// Declaring pins 
const int BUTTON = 8;
const int AUDIOPIN = A1;
const int POTPIN = A2;
const int IR_TX = 3;
const int IR_RECV = 11;\

// Declaring thresholds
int ledThresh;
int oldLedThresh;
int potVal;
int audioThresh;
int threshold;

// Setting up ir receiver and sender
IRrecv irrecv(IR_RECV);
IRsend irsend;
decode_results results;

// Averaging
int dB_samples[200];
int count = 0;
int current_dB;
unsigned long sum = 0;
unsigned long average;

bool remoteButtonPressed;
bool turnVolumeDown = false;

//Detecting Audio
bool peakWait = true;
bool nonPeakWait = false;
unsigned long peakTimer;
unsigned long belowThres = 2000;
unsigned long nonPeakTimer;
unsigned long aboveThres = 0;

int buttonState = HIGH;
int oldButtonState = HIGH;
bool buttonPressed;

//Commercial data
unsigned long cmlStart;
unsigned long cmlTimer;

//IR Values
String remoteButton = "1897e817";
int muteButton;
int unmuteButton;

// FSM States
const int MODE_LISTEN = 0;
const int MODE_MUTE = 1;
int currentMode = MODE_LISTEN;

struct TV{
  int  volThreshold = 100;
  bool isMute = 0;
} LoisTV;

void setup() {
  pinMode(IR_RECV, INPUT);
  pinMode(IR_TX, OUTPUT);

void loop() {
   * Potentiometer Threshold meter
  potVal = analogRead(POTPIN);
  audioThresh = map(potVal, 0, 1023, 0, 500);
  int temp = map(potVal, 0, 1023, 0, 48);
  ledThresh = map(temp, 0, 48, 0, 24);
  if (ledThresh != oldLedThresh){
    oldLedThresh = ledThresh;
  LoisTV.volThreshold = audioThresh;

   * Averaging
  current_dB = analogRead(AUDIOPIN);
  sum = sum + current_dB;
  sum = sum - dB_samples[count];
  dB_samples[count] = current_dB;
  count = (count+1) % 200;
  int average = sum/200;

   * Button
   buttonState = digitalRead(BUTTON);
   if (!buttonState && oldButtonState) buttonPressed = true;
   oldButtonState = buttonState;

   * Detecting Loudness
  if ((average >= LoisTV.volThreshold) && peakWait) {
    peakTimer = millis();
    nonPeakWait = true;
    peakWait = false;
    belowThres = millis() - nonPeakTimer;
  if ((average < LoisTV.volThreshold) && nonPeakWait) {
    nonPeakTimer = millis();
    peakWait = true;
    nonPeakWait = false;
    aboveThres = millis() - peakTimer;

   * Mode Management and Functionality
    case MODE_LISTEN:
      if ((aboveThres >= 1000) 
          || ((aboveThres >= 200) && (belowThres < 400))) {
        turnVolumeDown = true;
      /*If above threshold or the button is pressed 
       when in listening mode, send turn volume down codes
      if (turnVolumeDown || buttonPressed)
        cmlStart = millis();
        irsend.sendNEC(0x1897926D, 32); // projector Volume Down
        irsend.sendNEC(0x1897926D, 32); // projector Volume Down
        irsend.sendNEC(0x1897926D, 32); // projector Volume Down
        irsend.sendNEC(0x1897926D, 32); // projector Volume Down
        irsend.sendNEC(0x1897926D, 32); // projector Volume Down
        irsend.sendNEC(0x1897926D, 32); // projector Volume Down
        irsend.sendNEC(0x1897926D, 32); // projector Volume Down
        irsend.sendNEC(0x1897926D, 32); // projector Volume Down
        LoisTV.isMute = true;
        buttonPressed = false;
        currentMode = MODE_MUTE;
    case MODE_MUTE:
      cmlTimer = millis() - cmlStart;
      /* Decodes results from the TV remote to see if certain button
       *  is being pressed.
      if (irrecv.decode(&results)) {
        Serial.println(String(results.value, HEX));
        Serial.println(String(results.value, HEX));
        Serial.println(String(results.value, HEX));
        if (String(results.value, HEX) == remoteButton) {
          remoteButtonPressed = true;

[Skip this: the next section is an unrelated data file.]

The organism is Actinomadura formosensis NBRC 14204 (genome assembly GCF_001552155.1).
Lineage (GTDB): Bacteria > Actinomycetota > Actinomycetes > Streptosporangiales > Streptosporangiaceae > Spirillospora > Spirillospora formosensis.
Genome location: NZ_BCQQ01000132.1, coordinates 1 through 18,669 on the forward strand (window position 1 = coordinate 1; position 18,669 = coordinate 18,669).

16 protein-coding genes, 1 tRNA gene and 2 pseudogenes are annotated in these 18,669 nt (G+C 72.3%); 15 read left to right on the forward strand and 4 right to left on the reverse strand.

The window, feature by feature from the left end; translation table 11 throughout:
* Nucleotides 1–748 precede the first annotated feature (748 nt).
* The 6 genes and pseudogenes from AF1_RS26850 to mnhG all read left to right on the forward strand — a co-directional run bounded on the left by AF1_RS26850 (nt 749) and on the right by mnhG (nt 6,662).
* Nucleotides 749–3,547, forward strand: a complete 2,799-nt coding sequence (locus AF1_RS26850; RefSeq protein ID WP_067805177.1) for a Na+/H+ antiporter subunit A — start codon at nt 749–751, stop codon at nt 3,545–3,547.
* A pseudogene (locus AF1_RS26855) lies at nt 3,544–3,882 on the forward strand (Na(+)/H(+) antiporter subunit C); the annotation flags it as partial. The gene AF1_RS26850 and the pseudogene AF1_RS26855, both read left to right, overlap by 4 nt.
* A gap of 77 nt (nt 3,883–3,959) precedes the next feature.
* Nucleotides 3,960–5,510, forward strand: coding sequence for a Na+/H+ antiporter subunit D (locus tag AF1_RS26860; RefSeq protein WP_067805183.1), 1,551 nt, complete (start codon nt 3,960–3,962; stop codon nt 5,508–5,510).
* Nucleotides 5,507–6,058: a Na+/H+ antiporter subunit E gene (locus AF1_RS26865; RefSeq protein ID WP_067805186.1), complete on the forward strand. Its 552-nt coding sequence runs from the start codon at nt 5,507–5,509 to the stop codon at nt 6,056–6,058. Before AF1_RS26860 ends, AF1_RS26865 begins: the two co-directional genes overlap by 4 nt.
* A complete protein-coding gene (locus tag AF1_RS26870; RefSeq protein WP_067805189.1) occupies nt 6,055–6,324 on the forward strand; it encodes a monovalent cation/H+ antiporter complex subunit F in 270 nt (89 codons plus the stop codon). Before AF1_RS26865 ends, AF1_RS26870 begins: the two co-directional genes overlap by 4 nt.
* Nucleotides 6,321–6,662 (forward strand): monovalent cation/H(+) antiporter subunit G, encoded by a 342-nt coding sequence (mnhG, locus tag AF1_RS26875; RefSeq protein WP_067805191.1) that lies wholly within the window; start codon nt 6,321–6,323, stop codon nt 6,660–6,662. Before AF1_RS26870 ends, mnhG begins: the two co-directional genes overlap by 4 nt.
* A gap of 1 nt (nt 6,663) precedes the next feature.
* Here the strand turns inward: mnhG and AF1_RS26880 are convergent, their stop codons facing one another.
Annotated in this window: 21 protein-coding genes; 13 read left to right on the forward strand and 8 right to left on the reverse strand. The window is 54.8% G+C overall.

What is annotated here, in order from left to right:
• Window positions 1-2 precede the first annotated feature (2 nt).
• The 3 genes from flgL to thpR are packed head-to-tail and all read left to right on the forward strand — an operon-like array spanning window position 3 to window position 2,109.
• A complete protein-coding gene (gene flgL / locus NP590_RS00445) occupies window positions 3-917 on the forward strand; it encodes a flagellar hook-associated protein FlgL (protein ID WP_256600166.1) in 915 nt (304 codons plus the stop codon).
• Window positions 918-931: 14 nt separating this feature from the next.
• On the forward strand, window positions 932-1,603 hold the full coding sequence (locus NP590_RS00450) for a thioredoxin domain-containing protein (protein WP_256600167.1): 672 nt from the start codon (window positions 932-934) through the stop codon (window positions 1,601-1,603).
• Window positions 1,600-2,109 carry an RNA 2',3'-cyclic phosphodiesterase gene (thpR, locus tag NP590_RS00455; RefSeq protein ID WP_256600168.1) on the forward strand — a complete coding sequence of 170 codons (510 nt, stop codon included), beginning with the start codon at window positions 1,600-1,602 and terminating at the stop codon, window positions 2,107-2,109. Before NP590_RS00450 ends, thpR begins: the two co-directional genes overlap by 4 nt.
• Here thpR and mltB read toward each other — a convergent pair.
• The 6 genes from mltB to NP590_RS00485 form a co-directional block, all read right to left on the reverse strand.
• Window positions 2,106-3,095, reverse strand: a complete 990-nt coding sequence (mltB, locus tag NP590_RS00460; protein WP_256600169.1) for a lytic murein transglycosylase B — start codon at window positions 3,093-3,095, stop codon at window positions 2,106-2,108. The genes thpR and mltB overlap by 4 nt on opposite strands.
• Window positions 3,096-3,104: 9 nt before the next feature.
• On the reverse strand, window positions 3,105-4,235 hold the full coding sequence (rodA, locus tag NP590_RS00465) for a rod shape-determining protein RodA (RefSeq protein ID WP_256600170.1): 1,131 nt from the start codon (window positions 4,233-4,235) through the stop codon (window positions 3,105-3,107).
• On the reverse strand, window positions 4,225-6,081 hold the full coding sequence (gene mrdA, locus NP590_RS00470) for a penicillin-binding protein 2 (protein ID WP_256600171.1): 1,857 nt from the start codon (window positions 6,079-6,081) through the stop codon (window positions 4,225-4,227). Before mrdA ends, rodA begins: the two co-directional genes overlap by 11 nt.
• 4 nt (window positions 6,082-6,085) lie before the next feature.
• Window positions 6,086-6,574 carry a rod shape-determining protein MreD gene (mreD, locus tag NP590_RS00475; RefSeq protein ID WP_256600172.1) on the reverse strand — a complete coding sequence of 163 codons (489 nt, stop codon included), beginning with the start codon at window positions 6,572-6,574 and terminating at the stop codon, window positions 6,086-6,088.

/* If the button is pressed or the center button on the TV remote is pressed
       *  or the timer has elapsed 3000 seconds, the device sends codes to turn
       *  the volume back up on the TV
      if (buttonPressed || remoteButtonPressed || (cmlTimer >= 30000))
        irsend.sendNEC(0x189712ED, 32); // projector Volume Up
        irsend.sendNEC(0x189712ED, 32); // projector Volume Up
        irsend.sendNEC(0x189712ED, 32); // projector Volume Up
        irsend.sendNEC(0x189712ED, 32); // projector Volume Up
        irsend.sendNEC(0x189712ED, 32); // projector Volume Up
        irsend.sendNEC(0x189712ED, 32); // projector Volume Up
        irsend.sendNEC(0x189712ED, 32); // projector Volume Up
        irsend.sendNEC(0x189712ED, 32); // projector Volume Up
        LoisTV.isMute = false;
        buttonPressed = false;
        aboveThres = 0;
        belowThres = 2000;
        turnVolumeDown = false;
        currentMode = MODE_LISTEN;

// Pulses Neopixel Red
void pulseRed(uint8_t wait) {
  for (int j = 0; j < 256; j++) { // Ramp up from 0 to 255
    // Fill entire strip with white at gamma-corrected brightness level 'j':
    strip.fill(strip.Color(strip.gamma8(j), 0, 0, 0));;

  for (int j = 255; j >= 0; j--) { // Ramp down from 255 to 0
    strip.fill(strip.Color(strip.gamma8(j), 0, 0, 0));;

// Pulses Neopixel Green
void pulseGreen(uint8_t wait) {
  for (int j = 0; j < 256; j++) { // Ramp up from 0 to 255
    // Fill entire strip with white at gamma-corrected brightness level 'j':
    strip.fill(strip.Color(0, strip.gamma8(j), 0, 0));;

  for (int j = 255; j >= 0; j--) { // Ramp down from 255 to 0
    strip.fill(strip.Color(0, strip.gamma8(j), 0, 0));;

// Maps potentiometer values to Neopixel LED's
void ledPotentiometer(uint8_t numLed){
  for (int i = 0; i < 24; i++) {
    if (i < numLed+1) { //the +1 keeps one LED on at all times
      strip.setPixelColor(i, 180, 180, 180); // turn on this LED, also adjusts colors                                                                                                                                                                                                                                                                                                                                                                                                                                                                                                       ); //turn on this LED, adjust values to affect colors and brightness of LEDs
    else {
     strip.setPixelColor(i, 0, 0, 0); //turn off this LED